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Archive for March, 2017:

Chinook Mead From Episode 43

During episode 43, we tasted and reviewed several meads made by Aaron and JD. The biggest hit of the night was Aaron’s Chinook project. This is a simple mead, lightly hopped, carbed and very exquisite. Here is the recipe directly from the tasting. Co-host Jeff Shouse deserves credit for the initial recipe. Chinook Mead Clean and sanitize all equipment. Bring 1 quart of water to a boil.  Add ¼ oz hops and boil for 20 minutes. 
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Flavored Oak Chips

   As mentioned on episode 41, we talked briefly about an experiment to find out exactly how much flavor is contributed by using oak chips that supposedly come from actual liquor barrels. The directions say to use 2 oz per 5 gallons during secondary fermentation. It also encourages you to taste your product after 5 days to compare the flavor. They recommend soaking the chips in a similar alcohol if they dry out. The 4 ounce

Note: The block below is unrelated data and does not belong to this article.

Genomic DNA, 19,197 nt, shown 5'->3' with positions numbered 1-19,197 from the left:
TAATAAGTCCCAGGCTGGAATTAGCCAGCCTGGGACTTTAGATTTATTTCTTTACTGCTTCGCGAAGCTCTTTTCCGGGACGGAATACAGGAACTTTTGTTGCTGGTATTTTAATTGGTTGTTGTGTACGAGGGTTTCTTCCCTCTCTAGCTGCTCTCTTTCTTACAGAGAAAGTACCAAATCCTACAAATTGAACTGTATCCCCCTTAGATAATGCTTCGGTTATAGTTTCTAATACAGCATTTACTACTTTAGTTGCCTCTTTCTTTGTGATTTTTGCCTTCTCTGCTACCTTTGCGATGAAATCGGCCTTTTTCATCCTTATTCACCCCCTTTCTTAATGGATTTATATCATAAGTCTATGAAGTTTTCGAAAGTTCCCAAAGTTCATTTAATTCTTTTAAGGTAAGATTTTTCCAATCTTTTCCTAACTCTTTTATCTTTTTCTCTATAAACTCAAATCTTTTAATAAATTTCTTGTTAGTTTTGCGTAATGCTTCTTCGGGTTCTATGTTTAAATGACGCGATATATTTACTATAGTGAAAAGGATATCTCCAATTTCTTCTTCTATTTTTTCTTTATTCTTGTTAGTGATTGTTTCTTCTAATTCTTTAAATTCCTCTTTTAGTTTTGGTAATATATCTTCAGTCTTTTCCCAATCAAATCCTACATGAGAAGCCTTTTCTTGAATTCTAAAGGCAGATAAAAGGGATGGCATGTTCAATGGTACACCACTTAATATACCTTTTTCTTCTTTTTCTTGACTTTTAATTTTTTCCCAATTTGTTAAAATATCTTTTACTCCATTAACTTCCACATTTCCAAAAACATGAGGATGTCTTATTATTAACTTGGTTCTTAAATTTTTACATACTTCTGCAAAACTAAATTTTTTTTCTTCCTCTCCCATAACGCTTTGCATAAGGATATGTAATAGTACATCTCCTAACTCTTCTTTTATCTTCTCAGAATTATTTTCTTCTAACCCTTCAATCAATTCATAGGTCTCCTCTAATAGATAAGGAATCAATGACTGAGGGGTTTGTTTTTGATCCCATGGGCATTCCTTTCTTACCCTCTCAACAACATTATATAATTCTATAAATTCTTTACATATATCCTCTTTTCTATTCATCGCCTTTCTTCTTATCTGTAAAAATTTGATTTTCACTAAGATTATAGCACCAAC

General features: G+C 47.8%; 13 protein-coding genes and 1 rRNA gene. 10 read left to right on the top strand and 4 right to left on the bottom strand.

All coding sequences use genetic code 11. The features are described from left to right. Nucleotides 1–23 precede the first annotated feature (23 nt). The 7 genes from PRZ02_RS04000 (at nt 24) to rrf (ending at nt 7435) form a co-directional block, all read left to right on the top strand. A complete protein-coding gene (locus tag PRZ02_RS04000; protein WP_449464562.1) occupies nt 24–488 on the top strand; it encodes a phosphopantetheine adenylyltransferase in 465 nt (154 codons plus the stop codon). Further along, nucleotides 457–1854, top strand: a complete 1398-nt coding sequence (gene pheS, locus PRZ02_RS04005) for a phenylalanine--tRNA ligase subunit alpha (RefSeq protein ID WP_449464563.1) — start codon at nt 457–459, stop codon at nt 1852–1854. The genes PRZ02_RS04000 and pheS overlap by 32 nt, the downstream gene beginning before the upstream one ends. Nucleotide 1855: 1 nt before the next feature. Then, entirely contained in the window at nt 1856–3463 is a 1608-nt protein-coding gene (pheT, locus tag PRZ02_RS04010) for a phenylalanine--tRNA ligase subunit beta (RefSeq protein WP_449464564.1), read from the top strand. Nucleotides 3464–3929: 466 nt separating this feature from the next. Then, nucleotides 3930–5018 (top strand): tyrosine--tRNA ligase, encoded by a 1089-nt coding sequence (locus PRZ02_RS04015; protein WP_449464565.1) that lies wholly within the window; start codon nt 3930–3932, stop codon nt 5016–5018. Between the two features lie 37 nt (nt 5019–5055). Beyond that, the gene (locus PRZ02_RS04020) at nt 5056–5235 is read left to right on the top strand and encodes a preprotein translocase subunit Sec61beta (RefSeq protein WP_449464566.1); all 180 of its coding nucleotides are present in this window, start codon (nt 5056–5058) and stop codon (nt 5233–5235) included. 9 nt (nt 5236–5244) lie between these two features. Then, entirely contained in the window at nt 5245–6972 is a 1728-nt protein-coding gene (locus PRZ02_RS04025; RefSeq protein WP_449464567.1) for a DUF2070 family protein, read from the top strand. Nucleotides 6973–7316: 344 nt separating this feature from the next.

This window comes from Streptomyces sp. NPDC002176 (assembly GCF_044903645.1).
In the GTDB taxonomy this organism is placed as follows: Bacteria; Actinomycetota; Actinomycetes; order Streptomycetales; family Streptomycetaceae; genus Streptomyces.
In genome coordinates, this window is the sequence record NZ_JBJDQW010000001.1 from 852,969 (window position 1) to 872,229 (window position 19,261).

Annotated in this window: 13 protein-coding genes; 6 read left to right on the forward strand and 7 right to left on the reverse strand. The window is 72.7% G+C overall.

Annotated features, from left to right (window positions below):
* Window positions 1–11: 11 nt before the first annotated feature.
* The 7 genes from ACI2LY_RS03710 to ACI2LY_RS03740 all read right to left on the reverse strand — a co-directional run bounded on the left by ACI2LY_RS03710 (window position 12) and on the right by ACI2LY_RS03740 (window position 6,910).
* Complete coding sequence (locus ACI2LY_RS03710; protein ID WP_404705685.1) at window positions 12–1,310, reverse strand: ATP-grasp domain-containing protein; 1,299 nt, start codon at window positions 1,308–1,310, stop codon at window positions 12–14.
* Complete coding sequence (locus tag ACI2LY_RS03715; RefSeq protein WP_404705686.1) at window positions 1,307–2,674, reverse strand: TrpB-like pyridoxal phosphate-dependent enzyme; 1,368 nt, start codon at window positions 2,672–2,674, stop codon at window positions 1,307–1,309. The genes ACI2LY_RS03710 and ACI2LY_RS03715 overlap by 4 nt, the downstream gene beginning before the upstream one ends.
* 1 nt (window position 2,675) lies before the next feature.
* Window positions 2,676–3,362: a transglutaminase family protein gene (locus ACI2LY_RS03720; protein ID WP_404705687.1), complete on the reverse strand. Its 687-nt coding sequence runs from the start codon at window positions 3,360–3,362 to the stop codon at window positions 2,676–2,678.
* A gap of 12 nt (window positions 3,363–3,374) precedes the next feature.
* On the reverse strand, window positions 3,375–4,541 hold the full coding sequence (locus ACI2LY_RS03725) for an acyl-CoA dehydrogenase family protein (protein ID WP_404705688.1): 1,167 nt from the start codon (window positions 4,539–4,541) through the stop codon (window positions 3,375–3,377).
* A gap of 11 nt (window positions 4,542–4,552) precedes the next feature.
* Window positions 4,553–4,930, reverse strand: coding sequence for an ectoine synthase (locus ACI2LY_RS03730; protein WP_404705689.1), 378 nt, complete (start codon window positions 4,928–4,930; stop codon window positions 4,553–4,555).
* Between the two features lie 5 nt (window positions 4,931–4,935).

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Themed Meads

Over the last couple of weeks, we’ve been talking about themed meads such as holidays, seasons, special days, etc. In the mead making world, July 4th is right around the corner and we had discussed ideas for recipes that would highlight this holiday. Summer time, BBQ’s, sunny days, picnics, cold beer and pickled watermelon rind made the list. Watermelon. What about a watermelon mead? Bob was quick to note that watermelon was one of those potential problem
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JD’s Orange Braggot

This is the Orange Braggot Ryan was talking about on the last show. Pretty tasty, great summertime brew!


Minnesota Blonde Braggot

JD’s newest braggot using a Northern Brewer La Petite Orange extract beer kit.


Toasting Wood at Home

Toasting your own Wood Chips (Reposted with permission) by Matt Del Fiacco Like many new brewers, when I first started brewing I was eager to find interesting ingredients I could use, from Sriracha (bad idea) to vanilla beans (used 2 beans per gallon, terrible plan). Around this time, I tried my first bourbon-barrel stout, and feel in love with the wood characters of the beer. Wood-aged beer quickly became a passion, but the desire to experiment
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